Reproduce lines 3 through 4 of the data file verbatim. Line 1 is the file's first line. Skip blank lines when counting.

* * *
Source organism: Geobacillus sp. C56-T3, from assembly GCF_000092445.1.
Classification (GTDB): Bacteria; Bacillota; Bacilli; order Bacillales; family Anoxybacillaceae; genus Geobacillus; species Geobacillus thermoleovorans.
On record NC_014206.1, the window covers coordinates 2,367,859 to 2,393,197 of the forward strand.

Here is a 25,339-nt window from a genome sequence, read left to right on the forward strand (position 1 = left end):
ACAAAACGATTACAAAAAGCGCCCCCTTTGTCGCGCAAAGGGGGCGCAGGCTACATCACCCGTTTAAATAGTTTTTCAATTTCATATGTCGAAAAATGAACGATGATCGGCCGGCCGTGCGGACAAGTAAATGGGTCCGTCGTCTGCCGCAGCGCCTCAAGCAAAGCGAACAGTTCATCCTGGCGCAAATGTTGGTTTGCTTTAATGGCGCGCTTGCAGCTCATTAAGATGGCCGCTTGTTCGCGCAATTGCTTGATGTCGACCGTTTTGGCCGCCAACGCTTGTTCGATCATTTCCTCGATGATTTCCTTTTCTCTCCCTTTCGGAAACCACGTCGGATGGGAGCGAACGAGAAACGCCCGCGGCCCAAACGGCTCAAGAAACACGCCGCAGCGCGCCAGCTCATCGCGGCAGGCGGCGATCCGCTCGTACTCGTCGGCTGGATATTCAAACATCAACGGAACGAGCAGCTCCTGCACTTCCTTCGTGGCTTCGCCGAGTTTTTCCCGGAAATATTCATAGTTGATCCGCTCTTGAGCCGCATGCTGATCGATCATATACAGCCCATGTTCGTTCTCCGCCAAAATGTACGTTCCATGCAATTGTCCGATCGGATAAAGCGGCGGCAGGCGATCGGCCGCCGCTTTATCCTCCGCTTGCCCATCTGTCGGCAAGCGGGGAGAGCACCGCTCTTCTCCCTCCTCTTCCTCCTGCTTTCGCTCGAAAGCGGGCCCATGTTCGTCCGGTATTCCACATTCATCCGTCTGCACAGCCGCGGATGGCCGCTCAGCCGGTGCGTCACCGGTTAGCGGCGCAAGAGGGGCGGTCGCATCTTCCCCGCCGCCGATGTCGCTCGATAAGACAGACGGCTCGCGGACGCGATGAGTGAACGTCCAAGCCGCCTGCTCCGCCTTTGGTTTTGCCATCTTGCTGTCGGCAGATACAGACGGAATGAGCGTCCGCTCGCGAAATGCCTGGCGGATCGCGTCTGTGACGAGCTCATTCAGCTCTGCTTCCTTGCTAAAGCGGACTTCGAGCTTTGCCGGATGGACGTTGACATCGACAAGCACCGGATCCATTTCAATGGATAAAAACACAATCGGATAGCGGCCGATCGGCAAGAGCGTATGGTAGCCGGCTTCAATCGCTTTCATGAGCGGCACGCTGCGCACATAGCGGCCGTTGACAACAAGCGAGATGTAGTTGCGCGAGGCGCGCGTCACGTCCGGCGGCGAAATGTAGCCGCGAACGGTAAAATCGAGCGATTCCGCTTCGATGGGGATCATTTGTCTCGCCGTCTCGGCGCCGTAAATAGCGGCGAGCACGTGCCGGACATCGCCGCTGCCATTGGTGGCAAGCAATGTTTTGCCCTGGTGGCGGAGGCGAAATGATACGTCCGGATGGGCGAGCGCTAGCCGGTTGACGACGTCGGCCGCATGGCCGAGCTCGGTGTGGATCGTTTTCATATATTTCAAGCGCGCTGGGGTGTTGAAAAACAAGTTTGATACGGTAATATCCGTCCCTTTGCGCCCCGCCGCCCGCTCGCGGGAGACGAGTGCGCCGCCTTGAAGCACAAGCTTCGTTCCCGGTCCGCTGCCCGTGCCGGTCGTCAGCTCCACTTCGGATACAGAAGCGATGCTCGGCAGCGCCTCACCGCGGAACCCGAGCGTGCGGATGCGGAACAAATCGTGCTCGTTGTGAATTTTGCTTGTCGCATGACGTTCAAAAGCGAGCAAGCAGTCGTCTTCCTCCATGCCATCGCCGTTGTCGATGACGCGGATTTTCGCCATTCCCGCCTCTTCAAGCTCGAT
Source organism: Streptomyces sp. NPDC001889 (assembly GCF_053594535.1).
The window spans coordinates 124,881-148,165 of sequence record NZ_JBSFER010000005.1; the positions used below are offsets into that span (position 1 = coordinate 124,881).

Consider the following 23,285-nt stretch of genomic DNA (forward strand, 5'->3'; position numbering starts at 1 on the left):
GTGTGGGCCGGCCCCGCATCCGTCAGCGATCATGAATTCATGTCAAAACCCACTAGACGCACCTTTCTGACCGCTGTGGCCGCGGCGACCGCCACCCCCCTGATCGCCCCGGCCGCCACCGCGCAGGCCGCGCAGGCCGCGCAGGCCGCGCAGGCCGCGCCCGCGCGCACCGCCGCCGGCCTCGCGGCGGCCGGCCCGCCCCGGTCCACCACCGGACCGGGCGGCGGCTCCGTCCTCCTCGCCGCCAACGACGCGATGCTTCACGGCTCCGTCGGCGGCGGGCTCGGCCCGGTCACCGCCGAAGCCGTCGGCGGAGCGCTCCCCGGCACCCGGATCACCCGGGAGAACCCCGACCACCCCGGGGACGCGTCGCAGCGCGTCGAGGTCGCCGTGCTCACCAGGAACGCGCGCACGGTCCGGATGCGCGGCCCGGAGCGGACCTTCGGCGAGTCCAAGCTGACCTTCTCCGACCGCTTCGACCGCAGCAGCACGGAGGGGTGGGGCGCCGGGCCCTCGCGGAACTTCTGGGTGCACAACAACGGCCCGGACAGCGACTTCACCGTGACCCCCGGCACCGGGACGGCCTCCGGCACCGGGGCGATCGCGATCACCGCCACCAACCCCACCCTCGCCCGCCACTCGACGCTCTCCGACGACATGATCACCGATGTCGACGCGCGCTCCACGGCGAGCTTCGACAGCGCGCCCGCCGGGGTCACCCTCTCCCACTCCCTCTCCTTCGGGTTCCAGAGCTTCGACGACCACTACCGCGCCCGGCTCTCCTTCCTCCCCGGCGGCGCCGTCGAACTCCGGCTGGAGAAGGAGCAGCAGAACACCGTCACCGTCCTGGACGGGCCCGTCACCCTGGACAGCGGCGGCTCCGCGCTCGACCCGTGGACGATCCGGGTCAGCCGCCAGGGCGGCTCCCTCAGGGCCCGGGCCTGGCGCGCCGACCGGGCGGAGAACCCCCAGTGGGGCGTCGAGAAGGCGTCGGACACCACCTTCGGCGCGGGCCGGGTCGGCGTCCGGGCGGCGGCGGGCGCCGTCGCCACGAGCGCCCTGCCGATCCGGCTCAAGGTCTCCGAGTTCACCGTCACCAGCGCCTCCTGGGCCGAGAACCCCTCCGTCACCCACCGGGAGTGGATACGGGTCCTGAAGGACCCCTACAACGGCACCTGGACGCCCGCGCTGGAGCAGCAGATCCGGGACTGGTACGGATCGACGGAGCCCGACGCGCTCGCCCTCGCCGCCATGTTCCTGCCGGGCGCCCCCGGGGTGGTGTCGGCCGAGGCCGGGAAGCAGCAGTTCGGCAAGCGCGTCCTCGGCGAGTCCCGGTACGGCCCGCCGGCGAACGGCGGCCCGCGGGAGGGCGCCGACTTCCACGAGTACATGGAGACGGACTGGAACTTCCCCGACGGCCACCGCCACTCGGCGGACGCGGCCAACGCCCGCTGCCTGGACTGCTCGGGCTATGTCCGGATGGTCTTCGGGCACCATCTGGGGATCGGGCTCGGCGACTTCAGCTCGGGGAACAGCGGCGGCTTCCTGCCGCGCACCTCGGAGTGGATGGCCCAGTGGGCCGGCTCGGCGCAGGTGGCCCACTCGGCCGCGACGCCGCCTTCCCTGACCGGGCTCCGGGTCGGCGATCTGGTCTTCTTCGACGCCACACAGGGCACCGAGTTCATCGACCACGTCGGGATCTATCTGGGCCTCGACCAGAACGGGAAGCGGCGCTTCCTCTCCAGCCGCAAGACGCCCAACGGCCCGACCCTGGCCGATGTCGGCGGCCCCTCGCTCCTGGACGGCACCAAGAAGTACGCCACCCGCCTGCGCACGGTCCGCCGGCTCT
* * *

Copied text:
On record NC_014206.1, the window covers coordinates 2,367,859 to 2,393,197 of the forward strand.

Here is a 25,339-nt window from a genome sequence, read left to right on the forward strand (position 1 = left end):